Map shows Kent’s worst areas for shoplifting as offences surge

A stock image of a man stealing alcohol from a store
-Credit: (Image: Getty Images/Peter Dazeley)

Retailers have called for more protection for shop workers - as a new map shows the parts of Kent that have seen the biggest rise in shoplifting in the last year. Troubling figures released by the Office for National Statistics show that shoplifting increased by 37 per cent in England and Wales last year, rising from around 315,000 crimes in 2022 to a record 430,000 offences.

In Kent, shoplifting increased by 23 per cent from 12,205 crimes in 2022 to 14,961 last year. But in some parts of the county, the rise was much steeper.

Home Office figures show that in Canterbury, police recorded 1,1217 offences in 2022, and 1,679 last year - a 50 per cent rise. That was the highest increase in Kent’s 12 police community partnership areas, which broadly match local authority areas.

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Dover was next with a 40 per cent rise from 517 offences to 769, and then Swale, where shoplifting rose by 47 per cent from 1,178 crimes to 1,728. Folkestone and Hythe was the only part of Kent where shoplifting fell, by 7 per cent from 582 crimes in 2022 to 540 last year.

You can see whether shoplifting is rising or falling where you live using our interactive map below:

Superintendent Pete Steenhuis, Head of Prevention at Kent Police, said: “Shoplifting is not a victimless crime and we do not underestimate the damaging impact it has on many business owners. Every retail crime reported to Kent Police is taken seriously and investigated thoroughly based on the evidence available.

“Whilst the number of reported shoplifting offences increased by 23 per cent in Kent between 2022 and 2023, the force bucked the regional trend by also increasing the number of charges by 28 per cent from 2,422 to 3,106. A total of 229 cautions were issued and 665 incidents resulted in community resolutions.

“Kent Police’s success in tackling shoplifting can be partly attributed to its new neighbourhood policing model, which has led to an increase in officers within town centres and rural locations where shops are based. These officers know who the repeat offenders are, they regularly achieve positive outcomes against them and also give advice to business owners on how they can help to keep their stock secure.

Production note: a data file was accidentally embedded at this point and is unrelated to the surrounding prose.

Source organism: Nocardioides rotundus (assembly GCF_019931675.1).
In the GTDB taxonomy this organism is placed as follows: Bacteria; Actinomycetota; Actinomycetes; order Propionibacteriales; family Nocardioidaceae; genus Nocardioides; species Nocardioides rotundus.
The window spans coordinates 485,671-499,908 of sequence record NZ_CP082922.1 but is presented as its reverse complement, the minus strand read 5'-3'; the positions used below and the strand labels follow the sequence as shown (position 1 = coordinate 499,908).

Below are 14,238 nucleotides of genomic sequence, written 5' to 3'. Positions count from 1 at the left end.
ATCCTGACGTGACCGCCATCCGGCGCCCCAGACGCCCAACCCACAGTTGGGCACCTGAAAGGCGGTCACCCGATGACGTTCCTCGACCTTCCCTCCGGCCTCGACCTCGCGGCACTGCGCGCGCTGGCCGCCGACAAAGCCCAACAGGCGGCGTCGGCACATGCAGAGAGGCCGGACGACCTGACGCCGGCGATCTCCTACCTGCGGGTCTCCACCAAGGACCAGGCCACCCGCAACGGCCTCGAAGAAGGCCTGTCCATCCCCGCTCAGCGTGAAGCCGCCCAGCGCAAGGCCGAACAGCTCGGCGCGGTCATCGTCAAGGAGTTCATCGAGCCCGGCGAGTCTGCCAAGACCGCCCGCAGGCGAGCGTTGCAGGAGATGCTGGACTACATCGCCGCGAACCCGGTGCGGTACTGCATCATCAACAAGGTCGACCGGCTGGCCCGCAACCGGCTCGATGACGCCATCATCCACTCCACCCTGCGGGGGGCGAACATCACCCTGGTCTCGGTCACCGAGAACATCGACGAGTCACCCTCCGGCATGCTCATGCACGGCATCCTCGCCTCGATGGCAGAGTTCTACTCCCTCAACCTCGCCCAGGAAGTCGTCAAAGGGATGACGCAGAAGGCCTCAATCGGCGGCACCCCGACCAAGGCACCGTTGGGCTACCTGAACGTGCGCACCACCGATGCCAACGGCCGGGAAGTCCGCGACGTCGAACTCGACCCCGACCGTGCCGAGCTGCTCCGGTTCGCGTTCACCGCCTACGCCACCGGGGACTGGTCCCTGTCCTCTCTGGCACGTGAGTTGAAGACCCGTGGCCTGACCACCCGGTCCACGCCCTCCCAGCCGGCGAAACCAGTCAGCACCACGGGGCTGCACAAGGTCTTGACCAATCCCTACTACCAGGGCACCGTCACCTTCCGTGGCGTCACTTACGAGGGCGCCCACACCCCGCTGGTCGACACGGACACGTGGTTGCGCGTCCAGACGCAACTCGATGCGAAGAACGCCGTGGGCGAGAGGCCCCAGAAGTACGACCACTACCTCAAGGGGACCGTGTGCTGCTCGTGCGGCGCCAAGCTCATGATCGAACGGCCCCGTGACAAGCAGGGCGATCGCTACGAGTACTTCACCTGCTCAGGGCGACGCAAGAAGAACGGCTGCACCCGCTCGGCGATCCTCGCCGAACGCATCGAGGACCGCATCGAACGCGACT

“Retailers should continue to report all incidents to us by calling 999 in an emergency or if a crime is in progress. Non-urgent incidents can be reported online at .”

Pictures for the Clamp Down on Shoplifting campaign by the Mirror
Canterbury saw the largest increase of shoplifting offences in Kent -Credit:Andy Stenning/Daily Mirror

The British Independent Retailers Association (Bira) has now called for more to be done to protect retailers, shoppers, and shop workers. The association, which works with over 6,000 independent businesses of all sizes across the UK, said a survey of members revealed that more than a third (35 per cent) had experienced verbal abuse within their shops.

Bira says its research has shown that “incidents of physical abuse remain alarmingly high, with an increase in shopkeepers facing violence, including threats with weapons such as needles, knives, and even instances of hammers being thrown at them”. It says 70 per cent of retailers and their employees who were physically assaulted opted not to report the incidents to the police.

Bira’s marketing director, John Halliday, said: “The latest ONS crime figures paint a troubling picture for independent retailers and businesses across the UK. The 37 per cent increase in shoplifting highlights the significant challenges faced by our sector. Retail crime not only inflicts financial losses but also poses a grave threat to the safety and well-being of shop staff and customers.

“It's imperative that urgent action is taken to address this concerning trend and ensure the security of both businesses and their employees and customers. Bira has been trying to tackle this issue for a long time and will continue to work with the Home Office and police forces to better protect businesses, their owners, and people who work in the shop.”

Stock image of police
Retailers are calling for an increased police presence in shopping areas -Credit:Serge_Bertasius/Getty Images

Bira has now called for “immediate and decisive action” to combat retail crime, including increased police presence in retail areas, improved reporting mechanisms, and enhanced support for victims. In April, the government launched a new initiative aimed at tackling retail crime, which includes creating a standalone criminal offence for assaulting shop workers.

Assistant Chief Constable Alex Goss, the National Police Chiefs’ Council’s lead for retail crime, said shoplifting had a “devastating impact on businesses and communities”. He added: “Since the launch of the Retail Crime Action Plan and Pegasus Partnership in late 2023, we’ve made significant progress in our policing response to shoplifting and it was encouraging to see much higher levels of confidence from retailers in policing at our recent roundtable.

“The recent proposed new standalone offence for assaults on retail workers demonstrates that violence will not be tolerated and we hope it will enable swift justice for those subject to this shocking and disturbing behaviour.” Mr Goss said a dip sample of 31 forces in December showed police attended 76 per cent of incidents where a shoplifter was detained and 60 per cent where violence had been used, with nearly one in five forces recording a 100 per cent attendance.

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